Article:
Reviving a crisis kept frozen

Among nearly 3,000 islands in Aegean, almost all of them part of Greece, there are disputes about very few.

2017/02/12 Issue: 93 Page: 14

The Arab Weekly
Yavuz Baydar

The move was cited by some as just what was needed. Its follow-up made even some of Turkey’s most experi­enced centrist diplo­mats, known for extreme pru­dence in matters of national security, react with warnings.

The issue was the sudden revisit of a tiny, rocky islet just off Turkey’s south-western shores, 7km from the coast of Bodrum peninsula. At the end of January, there were reports that Greek and Turkish warships off the Kardak/ Imia rocks had come close to ramming each other. A violent incident was averted but a battle of words between Ankara and Ath­ens ensued.

In a way, it was expected because it was bound to be seen as an attempt to melt a frozen conflict about the status of the uninhabited and rugged islet. A series of military moves 20 years ago, due to a stranded Turkish freighter in its vicinity, had brought the two countries — both NATO allies — close to war. Thanks, however, to emergency efforts by the Clinton administra­tion and diplomats on both sides, this was averted. This issue has been frozen since then.

Among the nearly 3,000 islands in the Aegean, almost all of them part of Greece, there are disputes about very few. Kardak/Imia stands out because of its closeness to the Turkish coastline. The conflict concerns grey areas in the Aegean where treaties left some issues open to interpretation.

Soon after the naval incident, Greek Defence Minister Panos Kammenos visited the air space around the islet, dropping a wreath to the seas. In a response, Turkish Foreign Minister Mevlut Cavusoglu issued a warning to Athens “to pull itself together” and not to escalate the conflict. Military activity, on the seas and in the air, rapidly increased.

This transpired after a Greek appeals court refused to extradite eight Turkish soldiers who had defected to Greece after the failed coup attempt last summer.

In Turkey, the opposition read the incident as an attempt by Turkish President Recep Tayyip Erdogan to retaliate for the court’s decision and hunt for more nationalist votes to cement his power before a referendum that could grant him more powers.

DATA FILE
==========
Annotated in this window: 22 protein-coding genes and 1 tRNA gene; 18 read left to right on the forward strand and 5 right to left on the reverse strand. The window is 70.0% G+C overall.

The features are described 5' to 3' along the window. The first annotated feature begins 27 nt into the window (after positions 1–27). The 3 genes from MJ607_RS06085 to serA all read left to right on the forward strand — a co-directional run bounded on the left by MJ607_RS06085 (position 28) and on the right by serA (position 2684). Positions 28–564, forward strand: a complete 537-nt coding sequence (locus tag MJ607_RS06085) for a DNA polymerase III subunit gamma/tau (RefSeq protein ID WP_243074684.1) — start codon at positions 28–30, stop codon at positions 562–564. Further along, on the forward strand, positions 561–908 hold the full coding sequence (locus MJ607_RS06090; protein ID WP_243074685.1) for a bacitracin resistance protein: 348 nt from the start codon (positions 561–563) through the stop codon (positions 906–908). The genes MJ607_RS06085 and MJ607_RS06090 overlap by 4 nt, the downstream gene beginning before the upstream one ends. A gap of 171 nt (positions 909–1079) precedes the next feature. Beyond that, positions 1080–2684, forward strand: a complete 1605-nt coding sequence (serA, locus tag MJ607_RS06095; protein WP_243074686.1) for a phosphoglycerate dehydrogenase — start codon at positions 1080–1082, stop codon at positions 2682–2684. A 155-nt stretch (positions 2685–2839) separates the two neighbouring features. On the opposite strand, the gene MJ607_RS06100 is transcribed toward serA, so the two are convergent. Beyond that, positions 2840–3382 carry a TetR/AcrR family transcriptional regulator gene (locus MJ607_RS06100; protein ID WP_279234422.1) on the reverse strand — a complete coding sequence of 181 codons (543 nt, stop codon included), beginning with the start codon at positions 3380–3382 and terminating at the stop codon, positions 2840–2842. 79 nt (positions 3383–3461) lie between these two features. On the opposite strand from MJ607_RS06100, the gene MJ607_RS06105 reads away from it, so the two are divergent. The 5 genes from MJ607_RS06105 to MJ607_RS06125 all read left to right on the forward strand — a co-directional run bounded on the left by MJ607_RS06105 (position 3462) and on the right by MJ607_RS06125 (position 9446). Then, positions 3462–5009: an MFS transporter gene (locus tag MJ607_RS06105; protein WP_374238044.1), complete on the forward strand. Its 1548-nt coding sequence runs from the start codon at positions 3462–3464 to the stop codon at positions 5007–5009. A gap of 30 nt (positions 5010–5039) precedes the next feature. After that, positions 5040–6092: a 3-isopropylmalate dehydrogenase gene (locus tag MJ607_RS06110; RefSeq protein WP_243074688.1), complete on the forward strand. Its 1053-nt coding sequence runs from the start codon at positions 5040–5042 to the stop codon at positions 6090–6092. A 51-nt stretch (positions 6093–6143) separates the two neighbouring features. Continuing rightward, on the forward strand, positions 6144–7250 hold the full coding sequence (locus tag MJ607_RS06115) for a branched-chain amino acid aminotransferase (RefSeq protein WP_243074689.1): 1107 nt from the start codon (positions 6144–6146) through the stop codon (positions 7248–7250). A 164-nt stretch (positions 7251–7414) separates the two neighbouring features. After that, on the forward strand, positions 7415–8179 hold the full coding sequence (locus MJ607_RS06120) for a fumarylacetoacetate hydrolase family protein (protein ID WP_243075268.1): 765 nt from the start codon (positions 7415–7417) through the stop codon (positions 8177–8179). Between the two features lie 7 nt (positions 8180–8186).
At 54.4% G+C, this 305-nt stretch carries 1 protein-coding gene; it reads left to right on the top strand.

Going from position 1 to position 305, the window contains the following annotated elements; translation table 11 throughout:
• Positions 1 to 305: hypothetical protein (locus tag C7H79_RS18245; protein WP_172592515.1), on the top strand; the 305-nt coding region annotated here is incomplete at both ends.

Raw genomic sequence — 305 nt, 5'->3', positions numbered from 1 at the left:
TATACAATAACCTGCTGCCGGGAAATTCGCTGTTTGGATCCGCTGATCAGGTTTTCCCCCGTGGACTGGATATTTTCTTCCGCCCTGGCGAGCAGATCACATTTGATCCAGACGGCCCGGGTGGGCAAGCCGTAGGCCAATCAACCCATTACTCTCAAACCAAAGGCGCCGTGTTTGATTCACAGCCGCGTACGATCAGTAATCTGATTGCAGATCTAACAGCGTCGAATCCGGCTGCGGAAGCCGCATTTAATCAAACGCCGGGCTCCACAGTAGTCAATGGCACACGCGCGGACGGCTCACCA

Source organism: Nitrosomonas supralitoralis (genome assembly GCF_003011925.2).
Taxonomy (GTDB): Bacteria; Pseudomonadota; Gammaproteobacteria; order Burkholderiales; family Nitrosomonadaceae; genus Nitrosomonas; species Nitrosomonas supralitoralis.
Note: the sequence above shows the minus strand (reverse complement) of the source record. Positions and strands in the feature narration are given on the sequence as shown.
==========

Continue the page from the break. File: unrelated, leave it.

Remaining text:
Faruk Logoglu, a former Foreign Ministry under-secretary and deputy of the opposition Republi­can People’s Party (CHP), said this was a harbinger for similar foreign policy moves linked with the referendum to introduce a presidential system to Turkey. Unal Cevikoz, a former ambassa­dor to Azerbaijan and Iraq, said “these were moves that lack substance, moves that mean a reflection of domestic issues into foreign policy”.

The diplomats are right. This was an attempt to create an artificial crisis at a time when the world seems to lack proper, pro-stability leadership.

“That’s why Turkey’s main opposition party argued that the Imia show was intended to bolster Erdogan in his campaign. The threats against Greece may serve to get citizens’ minds off Syria, where, despite air support from Russia and the United States, Turkey has not made great gains,” Nikos Konstandaras wrote in Greece’s Kathimerini newspaper.

“The threats against Greece, however, serve more than domes­tic needs nor are they simply aimed at forcing Greece to bend to Ankara’s will,” he said. “They show that Erdogan intends to act as he pleases, even against a country whose border is the European Union’s border. The time favours leaders who are driven by emotions, as seems to be Erdog­an’s permanent condition.”

Indeed, these are the times when many powers seem to be flexing their muscles. The Aegean Sea, offering high risk of death for refugees fleeing war and destruc­tion, is seen as useful for provok­ing nationalism. The concern is, as history teaches, once you set a pattern of mutual threats, you find yourself in lethal escalation. Seen in the same geopolitical context with a divided Cyprus, it keeps the tensions high in the entire Eastern Mediterranean.

Environmentalists have pointed out that the more than a dozen disputed tiny rocks and islets in the hard-to-navigate Aegean Sea provide opportunities for Greece and Turkey to cooperate on building lighthouses and, even more wisely, on wind power, which the two neighbours would jointly benefit from. Sadly, the times do not seem to favour such constructive thinking.

Yavuz Baydar is a journalist based in Istanbul. A founding member of the Platform for Independent Journalism (P24) and a news analyst, he won the European Press Prize in 2014. He has been reporting on Turkey and journalism issues since 1980.

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